Photo by Manuel Harlan

43. Hamlet – 15 October 2015 (Barbican Centre)

By William Shakespeare. Directed by Lyndsey Turner. With Sonia Friedman Productions.

Led by Benedict Cumberbatch, this was the fastest-selling production in London theatre history at the time! The stage company surprised the cinema audience watching at the Barbican by running into the screening room after their curtain call and doing a second curtain call there.  

Photo by Johan Persson

44. Jane Eyre – 8 December 2015 (Lyttelton Theatre)

By Charlotte Brontë. Directed by Sally Cookson. With Bristol Old Vic.

170 years on from when the novel was written, this bold and dynamic production uncovers one woman’s fight for freedom and fulfilment on her own terms. The play was first staged by Bristol Old Vic in 2014, when the story was performed over two evenings.

Cookson brought her celebrated production to the National, presented as a single, exhilarating performance which was captured for NT Live. 

Photo by Manuel Harlan

45. Les Liaisons Dangereuses – 28 January 2016 (Donmar Warehouse)

By Christopher Hampton. Directed by Josie Rourke.

A starry cast included Janet McTeer, Adjoa Andoh, Dominic West, Morfydd Clark and Una Stubbs. The revival marked the play’s 30th anniversary and featured some seriously elaborate wigs, costumes and chandeliers.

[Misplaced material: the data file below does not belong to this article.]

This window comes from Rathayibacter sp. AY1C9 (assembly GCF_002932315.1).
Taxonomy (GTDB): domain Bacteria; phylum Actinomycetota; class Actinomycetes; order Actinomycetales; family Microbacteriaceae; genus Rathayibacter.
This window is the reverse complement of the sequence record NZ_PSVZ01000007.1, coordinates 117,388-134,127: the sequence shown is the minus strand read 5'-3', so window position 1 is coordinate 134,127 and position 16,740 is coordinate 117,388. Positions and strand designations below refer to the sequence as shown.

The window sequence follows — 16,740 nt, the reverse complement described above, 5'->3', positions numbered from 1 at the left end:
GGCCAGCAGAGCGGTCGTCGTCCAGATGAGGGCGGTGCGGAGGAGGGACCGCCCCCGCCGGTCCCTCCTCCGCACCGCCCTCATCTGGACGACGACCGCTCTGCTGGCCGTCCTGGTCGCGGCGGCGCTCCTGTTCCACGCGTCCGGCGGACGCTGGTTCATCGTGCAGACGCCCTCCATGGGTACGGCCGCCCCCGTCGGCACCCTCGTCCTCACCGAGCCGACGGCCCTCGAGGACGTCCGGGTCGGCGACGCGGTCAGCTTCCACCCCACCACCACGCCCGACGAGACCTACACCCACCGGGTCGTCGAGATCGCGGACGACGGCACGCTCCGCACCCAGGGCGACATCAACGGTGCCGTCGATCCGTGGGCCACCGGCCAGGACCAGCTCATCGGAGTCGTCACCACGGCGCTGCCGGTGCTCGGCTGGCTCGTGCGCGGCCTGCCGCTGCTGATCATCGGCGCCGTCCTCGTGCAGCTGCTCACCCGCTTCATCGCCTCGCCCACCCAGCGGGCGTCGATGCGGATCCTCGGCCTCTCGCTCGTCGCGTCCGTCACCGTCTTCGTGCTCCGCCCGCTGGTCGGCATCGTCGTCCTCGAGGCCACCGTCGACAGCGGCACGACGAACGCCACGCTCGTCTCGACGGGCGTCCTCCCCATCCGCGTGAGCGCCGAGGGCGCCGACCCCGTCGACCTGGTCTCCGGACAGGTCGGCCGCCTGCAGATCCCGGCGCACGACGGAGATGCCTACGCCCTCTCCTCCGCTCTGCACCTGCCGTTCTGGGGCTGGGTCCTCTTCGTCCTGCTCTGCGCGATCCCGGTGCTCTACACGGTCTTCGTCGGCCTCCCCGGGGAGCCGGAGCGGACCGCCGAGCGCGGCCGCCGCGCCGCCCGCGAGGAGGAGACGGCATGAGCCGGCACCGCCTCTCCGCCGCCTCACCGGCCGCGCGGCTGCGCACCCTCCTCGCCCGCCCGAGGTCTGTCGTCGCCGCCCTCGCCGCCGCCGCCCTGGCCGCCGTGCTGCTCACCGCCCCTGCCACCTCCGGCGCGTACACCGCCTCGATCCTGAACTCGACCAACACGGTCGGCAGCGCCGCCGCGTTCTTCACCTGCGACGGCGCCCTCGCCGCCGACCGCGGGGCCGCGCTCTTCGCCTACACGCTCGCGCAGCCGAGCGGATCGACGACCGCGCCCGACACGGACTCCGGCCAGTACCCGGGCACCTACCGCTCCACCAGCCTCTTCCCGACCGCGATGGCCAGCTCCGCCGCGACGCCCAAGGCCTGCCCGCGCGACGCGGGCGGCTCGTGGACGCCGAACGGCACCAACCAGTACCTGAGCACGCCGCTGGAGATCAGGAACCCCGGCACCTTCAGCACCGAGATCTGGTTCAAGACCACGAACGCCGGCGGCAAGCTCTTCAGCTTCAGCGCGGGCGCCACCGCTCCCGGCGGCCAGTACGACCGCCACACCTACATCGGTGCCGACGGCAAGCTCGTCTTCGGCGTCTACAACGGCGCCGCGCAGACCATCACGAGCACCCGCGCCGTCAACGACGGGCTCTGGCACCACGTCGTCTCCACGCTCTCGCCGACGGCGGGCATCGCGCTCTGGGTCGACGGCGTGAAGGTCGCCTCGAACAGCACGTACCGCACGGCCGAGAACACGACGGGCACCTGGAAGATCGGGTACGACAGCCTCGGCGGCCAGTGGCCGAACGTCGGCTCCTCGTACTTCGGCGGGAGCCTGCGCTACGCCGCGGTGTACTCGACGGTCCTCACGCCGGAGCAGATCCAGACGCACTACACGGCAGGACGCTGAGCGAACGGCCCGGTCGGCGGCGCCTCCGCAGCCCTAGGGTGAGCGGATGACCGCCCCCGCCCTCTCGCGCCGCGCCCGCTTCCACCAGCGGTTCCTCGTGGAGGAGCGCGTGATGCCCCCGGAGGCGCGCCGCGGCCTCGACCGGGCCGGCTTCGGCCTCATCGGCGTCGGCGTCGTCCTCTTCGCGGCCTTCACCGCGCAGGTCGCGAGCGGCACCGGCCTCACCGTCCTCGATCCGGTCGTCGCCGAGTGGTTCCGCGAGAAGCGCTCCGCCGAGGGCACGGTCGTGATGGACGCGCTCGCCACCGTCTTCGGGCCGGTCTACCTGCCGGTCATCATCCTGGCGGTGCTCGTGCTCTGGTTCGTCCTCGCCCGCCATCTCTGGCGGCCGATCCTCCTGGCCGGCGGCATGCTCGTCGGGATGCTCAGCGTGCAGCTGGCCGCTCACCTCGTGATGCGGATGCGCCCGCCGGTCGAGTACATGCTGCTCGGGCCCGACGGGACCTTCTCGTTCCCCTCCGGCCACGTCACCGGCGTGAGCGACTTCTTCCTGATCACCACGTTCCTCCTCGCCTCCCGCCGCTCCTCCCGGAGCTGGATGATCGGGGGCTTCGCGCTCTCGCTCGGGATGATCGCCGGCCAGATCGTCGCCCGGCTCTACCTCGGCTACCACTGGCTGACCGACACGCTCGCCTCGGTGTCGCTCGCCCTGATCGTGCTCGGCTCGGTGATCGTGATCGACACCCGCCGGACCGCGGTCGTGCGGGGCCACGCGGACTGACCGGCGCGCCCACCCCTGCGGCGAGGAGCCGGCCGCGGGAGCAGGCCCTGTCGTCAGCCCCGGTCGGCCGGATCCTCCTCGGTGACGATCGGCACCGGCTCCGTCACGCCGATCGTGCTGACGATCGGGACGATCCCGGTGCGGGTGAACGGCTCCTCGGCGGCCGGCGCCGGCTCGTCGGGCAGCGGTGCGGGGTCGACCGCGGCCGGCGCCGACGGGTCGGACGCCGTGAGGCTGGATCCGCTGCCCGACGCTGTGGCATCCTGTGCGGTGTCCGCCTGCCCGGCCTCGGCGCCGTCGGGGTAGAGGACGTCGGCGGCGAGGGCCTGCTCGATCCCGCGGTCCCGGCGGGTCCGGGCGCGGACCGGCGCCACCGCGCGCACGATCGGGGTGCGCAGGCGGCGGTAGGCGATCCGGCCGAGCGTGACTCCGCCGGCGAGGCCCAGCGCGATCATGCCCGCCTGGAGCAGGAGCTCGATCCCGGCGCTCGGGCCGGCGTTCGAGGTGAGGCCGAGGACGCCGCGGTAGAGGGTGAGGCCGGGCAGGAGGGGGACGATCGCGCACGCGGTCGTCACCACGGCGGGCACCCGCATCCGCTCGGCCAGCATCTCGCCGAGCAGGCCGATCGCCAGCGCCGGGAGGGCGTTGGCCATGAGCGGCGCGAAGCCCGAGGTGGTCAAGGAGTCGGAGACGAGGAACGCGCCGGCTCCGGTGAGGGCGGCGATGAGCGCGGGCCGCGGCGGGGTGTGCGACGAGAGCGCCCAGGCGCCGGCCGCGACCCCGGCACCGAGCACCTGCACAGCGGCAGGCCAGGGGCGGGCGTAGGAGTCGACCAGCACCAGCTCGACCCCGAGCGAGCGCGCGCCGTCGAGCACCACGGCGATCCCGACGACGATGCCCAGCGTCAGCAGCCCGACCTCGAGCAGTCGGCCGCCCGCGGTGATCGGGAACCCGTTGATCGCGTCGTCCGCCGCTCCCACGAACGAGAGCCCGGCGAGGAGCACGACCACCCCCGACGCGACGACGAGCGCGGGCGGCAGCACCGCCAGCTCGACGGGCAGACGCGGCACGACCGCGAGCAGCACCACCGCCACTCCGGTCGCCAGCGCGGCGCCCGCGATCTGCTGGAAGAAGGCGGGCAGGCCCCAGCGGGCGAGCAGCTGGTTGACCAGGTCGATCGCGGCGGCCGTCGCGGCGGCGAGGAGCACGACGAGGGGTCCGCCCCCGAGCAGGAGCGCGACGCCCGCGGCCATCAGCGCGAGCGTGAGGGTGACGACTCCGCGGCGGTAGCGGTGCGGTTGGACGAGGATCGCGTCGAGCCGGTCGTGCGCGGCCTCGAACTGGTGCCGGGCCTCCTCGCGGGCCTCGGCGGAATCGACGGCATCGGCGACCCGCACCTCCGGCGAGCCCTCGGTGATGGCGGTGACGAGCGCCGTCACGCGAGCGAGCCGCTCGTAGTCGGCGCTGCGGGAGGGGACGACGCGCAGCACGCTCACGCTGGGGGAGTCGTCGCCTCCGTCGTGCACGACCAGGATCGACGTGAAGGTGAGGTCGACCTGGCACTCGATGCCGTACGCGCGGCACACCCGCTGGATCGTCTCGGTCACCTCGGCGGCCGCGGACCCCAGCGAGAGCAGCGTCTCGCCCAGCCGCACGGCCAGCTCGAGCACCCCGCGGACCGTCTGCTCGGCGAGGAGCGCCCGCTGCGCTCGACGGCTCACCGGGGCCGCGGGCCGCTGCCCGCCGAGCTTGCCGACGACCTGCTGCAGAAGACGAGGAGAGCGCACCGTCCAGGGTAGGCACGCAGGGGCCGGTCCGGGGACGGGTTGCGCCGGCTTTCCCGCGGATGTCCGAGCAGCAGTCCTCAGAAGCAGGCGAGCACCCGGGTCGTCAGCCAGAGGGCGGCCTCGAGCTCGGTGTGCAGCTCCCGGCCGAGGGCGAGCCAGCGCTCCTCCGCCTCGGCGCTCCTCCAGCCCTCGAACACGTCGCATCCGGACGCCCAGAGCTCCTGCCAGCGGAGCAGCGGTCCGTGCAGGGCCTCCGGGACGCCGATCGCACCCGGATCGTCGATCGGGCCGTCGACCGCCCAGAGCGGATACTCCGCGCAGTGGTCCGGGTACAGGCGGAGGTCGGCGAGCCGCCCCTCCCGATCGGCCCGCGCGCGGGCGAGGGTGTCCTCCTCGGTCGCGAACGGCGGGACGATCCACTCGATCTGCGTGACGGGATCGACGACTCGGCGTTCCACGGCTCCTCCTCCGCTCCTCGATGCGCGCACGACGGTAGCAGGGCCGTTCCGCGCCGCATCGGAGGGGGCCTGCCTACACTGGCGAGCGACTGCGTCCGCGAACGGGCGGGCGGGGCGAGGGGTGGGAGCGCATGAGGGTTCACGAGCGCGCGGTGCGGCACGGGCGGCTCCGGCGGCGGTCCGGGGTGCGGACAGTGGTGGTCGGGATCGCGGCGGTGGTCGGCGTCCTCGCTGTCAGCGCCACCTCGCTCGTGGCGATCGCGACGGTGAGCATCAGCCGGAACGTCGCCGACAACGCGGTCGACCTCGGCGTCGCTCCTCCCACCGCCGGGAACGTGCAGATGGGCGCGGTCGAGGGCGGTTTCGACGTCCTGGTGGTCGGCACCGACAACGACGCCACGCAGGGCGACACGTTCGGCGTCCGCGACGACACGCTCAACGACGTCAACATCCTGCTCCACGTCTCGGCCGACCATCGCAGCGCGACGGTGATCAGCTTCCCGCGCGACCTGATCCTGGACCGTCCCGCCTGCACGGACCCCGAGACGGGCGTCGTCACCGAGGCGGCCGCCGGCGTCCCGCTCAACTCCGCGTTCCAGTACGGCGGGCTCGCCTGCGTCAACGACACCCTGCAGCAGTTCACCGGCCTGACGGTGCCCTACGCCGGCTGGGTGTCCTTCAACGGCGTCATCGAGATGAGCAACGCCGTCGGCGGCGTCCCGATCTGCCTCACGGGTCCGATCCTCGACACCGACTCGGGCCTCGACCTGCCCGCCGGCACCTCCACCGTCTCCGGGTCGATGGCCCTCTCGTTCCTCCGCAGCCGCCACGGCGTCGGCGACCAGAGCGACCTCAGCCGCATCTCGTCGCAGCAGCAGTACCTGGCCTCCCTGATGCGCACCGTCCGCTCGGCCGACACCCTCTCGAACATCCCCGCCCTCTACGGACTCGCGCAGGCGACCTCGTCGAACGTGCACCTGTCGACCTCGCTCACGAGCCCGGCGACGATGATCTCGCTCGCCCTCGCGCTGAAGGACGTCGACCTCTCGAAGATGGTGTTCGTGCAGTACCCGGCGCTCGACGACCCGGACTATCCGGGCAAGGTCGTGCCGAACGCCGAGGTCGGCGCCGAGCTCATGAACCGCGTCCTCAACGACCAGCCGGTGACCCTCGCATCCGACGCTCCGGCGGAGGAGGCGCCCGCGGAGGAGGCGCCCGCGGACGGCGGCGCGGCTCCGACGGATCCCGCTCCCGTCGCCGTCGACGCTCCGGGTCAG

Photo by Johan Persson

46. As You Like It – 25 February 2016 (Olivier Theatre)

By William Shakespeare. Directed by Polly Findlay.

This was the return of Shakespeare’s glorious comedy of love and change to the National Theatre in over 30 years.

The striking set was made up of hanging chairs and the cast included Rosalie Craig as Rosalind and Patsy Ferran as Celia. The play even included live singing from a ten-piece choir. 

Photo by Johan Persson

47. Hangmen – 3 March 2016 (Wyndham's Theatre)

By Martin McDonagh. Directed by Matthew Dunster. With Playful Productions.

The cast of this play, set in a small pub in northern town Oldham, included British TV favourites David Morrissey, Johnny Flynn (recently in The Motive and the Cue), Andy Nyman and Craig Parkinson. The award-winning production returned to the West End following a sold-out run at London’s Royal Court Theatre. 

Photo by Helen Maybanks

48. The Deep Blue Sea – 1 September 2016 (Lyttelton Theatre)

By Terrance Rattigan. Directed by Carrie Cracknell. With Playful Productions.

Helen McCrory‘s third NT Live performance in a production that also included Tom Burke. The gorgeous set design evoked the era and the social pressures of early 1950s London. 

Photo by Richard Hubert Smith

49. The Threepenny Opera – 22 September 2016 (Olivier Theatre)

By Bertolt Brecht and Kurt Weill, in collaboration with Elisabeth Hauptmann, in a new adaptation by Simon Stephens. Directed by Rufus Norris.

The first and only Brechtian play broadcast through NT Live. This production included Rory Kinnear, Rosalie Craig and Haydn Gwynne and incorporated the National Theatre’s drum revolve into its burlesque, steampunk staging with fiery wit and some seriously powerful language. 

Photo by Richard Hubert Smith

50. No Man's Land – 22 September 2016 (Wyndham's Theatre)

By Harold Pinter. Directed by Sean Mathias. With Playful Productions.

Could you get a more iconic acting pair for number 50?

Following a hit run on Broadway, Ian McKellen and Patrick Stewart came to the West End as the dynamic duo Hirst and Spooner. This production, which also starred Owen Teale and Damien Molony, won the 2016 Evening Standard Award for Best Revival. 

Photo by Johan Persson